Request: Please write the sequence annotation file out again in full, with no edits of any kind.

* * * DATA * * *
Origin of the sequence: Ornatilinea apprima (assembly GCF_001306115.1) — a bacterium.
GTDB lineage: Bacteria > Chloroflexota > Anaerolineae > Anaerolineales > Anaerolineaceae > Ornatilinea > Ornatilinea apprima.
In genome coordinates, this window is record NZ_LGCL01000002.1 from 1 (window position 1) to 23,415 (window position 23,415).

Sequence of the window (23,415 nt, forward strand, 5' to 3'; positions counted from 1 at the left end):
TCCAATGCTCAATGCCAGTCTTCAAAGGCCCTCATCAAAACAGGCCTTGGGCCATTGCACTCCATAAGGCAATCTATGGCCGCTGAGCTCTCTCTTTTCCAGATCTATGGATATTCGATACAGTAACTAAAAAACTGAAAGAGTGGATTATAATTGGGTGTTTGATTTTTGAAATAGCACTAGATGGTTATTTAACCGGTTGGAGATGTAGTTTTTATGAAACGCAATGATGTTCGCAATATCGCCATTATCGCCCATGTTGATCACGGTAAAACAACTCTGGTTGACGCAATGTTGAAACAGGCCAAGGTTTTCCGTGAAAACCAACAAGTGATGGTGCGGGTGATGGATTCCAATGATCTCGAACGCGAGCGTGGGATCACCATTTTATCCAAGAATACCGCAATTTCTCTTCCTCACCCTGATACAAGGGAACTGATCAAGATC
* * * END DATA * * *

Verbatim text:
Origin of the sequence: Ornatilinea apprima (assembly GCF_001306115.1) — a bacterium.
GTDB lineage: Bacteria > Chloroflexota > Anaerolineae > Anaerolineales > Anaerolineaceae > Ornatilinea > Ornatilinea apprima.
In genome coordinates, this window is record NZ_LGCL01000002.1 from 1 (window position 1) to 23,415 (window position 23,415).

Sequence of the window (23,415 nt, forward strand, 5' to 3'; positions counted from 1 at the left end):
TCCAATGCTCAATGCCAGTCTTCAAAGGCCCTCATCAAAACAGGCCTTGGGCCATTGCACTCCATAAGGCAATCTATGGCCGCTGAGCTCTCTCTTTTCCAGATCTATGGATATTCGATACAGTAACTAAAAAACTGAAAGAGTGGATTATAATTGGGTGTTTGATTTTTGAAATAGCACTAGATGGTTATTTAACCGGTTGGAGATGTAGTTTTTATGAAACGCAATGATGTTCGCAATATCGCCATTATCGCCCATGTTGATCACGGTAAAACAACTCTGGTTGACGCAATGTTGAAACAGGCCAAGGTTTTCCGTGAAAACCAACAAGTGATGGTGCGGGTGATGGATTCCAATGATCTCGAACGCGAGCGTGGGATCACCATTTTATCCAAGAATACCGCAATTTCTCTTCCTCACCCTGATACAAGGGAACTGATCAAGATC